Emir Hamad bin Khalifa Al-Thani of Qatar is a can-do fella. During a bloodless coup in 1995, he wrestled power from his father, who had been siphoning money and spurning modernization. With profits from oil and natural gas, the young emir transformed this desolate spit of Persian Gulf real estate into one of the richest countries on Earth. He has grand ambitions.
The Aspire Zone, with its Olympic-size stadium, an aquatic center, and the world’s largest indoor sports arena, sits baking on the edge of town. Education City is a dizzying complex of half a dozen satellite campuses of American universities—among them Georgetown, Texas A&M, and Cornell. The Museum of Islamic Art, designed by I. M. Pei, sits on a purpose-built island just offshore. Dr. Seussian skyscrapers in varying stages of completion line Doha Bay, and ubiquitous billboards urge the locals to “Support the Bid” that recently landed Qatar the 2022 World Cup. The capital city of Doha is making a play for the world stage.
Those aspirations were advanced considerably a few years ago after the emir’s daughter Sheikha Al Mayassa did a stint as an intern at the Tribeca Film Festival in New York. She went home with an idea, and the Doha Tribeca Film Festival was born. After two years, the festival, held each October, still leans heavily upon the cachet of Robert De Niro, a Tribeca co-founder, and his posse of power players. The hope is to create an international festival with a distinctly Arab influence. Given how the Tribeca festival began—as a neighborhood response to the attacks of September 11—the Doha festival has a subtle resonance beyond mere film-going.
Last October, I found myself at Katara, a complex that includes the Opera House, a 2,500-seat outdoor cinema, and scores of ancillary buildings, all of it assembled, in Doha style, from scratch in six months to support the festival. Opening night: Searchlights beam into the black desert sky. Cameras click on an embarrassingly long red carpet. A fleet of Jaguars hum, waiting by the curb. The film on tap this evening is an earnest epic centered on the struggle for Algerian independence. Fifty-one feature-length films will be screened over the next five days. Sitting in the ornately antiqued spanking-new Opera House, watching the crowd meander into the hall—men dressed in flowing white thobes, red-checked ghutras covering their heads; women following behind, clad in black abayas and hijabs, whispering to each other, texting on their cell phones all the while—I can’t help but wonder if it’s possible to quickly create a film-going culture large enough to support such a grand undertaking.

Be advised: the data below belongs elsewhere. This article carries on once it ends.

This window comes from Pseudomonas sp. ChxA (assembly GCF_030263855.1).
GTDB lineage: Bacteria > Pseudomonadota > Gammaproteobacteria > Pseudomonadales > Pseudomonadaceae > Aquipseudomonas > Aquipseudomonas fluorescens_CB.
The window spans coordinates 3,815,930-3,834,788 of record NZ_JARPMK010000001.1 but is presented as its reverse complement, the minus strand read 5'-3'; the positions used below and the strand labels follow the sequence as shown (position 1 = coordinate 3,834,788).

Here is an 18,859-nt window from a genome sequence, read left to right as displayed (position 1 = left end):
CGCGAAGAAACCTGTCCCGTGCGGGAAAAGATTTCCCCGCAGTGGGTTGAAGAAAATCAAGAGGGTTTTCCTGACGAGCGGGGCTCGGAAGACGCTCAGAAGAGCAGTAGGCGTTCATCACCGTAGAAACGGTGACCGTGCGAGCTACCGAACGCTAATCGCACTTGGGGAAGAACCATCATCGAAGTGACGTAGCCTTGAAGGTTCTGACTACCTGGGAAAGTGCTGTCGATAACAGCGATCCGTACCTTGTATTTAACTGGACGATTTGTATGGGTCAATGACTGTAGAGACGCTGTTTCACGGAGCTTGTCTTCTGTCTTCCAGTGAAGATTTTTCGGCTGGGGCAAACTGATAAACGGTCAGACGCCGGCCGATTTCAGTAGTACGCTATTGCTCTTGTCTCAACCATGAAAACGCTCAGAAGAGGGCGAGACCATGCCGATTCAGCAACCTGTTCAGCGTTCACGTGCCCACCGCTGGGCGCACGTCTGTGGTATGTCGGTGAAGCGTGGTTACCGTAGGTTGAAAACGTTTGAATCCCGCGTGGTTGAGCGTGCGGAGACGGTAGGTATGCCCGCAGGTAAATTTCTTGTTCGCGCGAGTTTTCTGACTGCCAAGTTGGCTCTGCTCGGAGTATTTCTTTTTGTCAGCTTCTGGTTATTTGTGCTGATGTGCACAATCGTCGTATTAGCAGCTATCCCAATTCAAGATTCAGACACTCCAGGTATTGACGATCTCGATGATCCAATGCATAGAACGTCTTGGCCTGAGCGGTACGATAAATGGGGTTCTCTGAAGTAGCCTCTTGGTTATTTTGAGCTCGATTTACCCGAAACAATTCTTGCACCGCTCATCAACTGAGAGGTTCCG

Behind the scenes, Hollywood elites gently guide industry neophytes toward an international standard while wrestling with a culture they’re trying to comprehend. It can leave the most hardened showbiz insider scratching his head. One bemused Tribeca honcho confides, “It’s a bit like we’re building the plane while we’re in the air.”
The same might be said for Doha itself. Virtually everything is so new, so unfinished, that no one I encounter seems to know where anything is. Anything. Ever. It’s not surprising, given that only one in six of the 1.7 million residents is a Qatari national, with most outsiders having arrived during the past few years. Yet there’s an earnestness about Doha—both the festival and the city—an absence of the standard-issue cynicism that goes hand in hand with the movie business in America and so much of Western culture. And there’s no denying the simple thrill of being somewhere that still feels so far from home, among people who are trying to create something where only very recently there was, almost literally, nothing.
One afternoon I slip away from the screening of a half-dozen somber short films and make my way through one of the city’s cavernous shopping malls, past the French hypermarket, Carrefour, and the Krispy Kreme doughnut shop, around the ice-skating rink, and out onto the street. The sun is quitting for the day without much drama. The desert heat hangs, but there’s the beginning of a breeze off the bay. The lights of perfume-bottle-shaped skyscrapers start to cut into the rapidly darkening sky. No one is walking on the street. The longer I’m here, the harder it is to tell if there’s a master plan of great foresight at work in Qatar, or if it’s all just a well-funded whim. The festival they’re creating is first-rate, but Doha’s greatest production may be itself, and the question that remains to be answered, out here in the desert sun, is whether they’re producing Lawrence of Arabia, or Ishtar.
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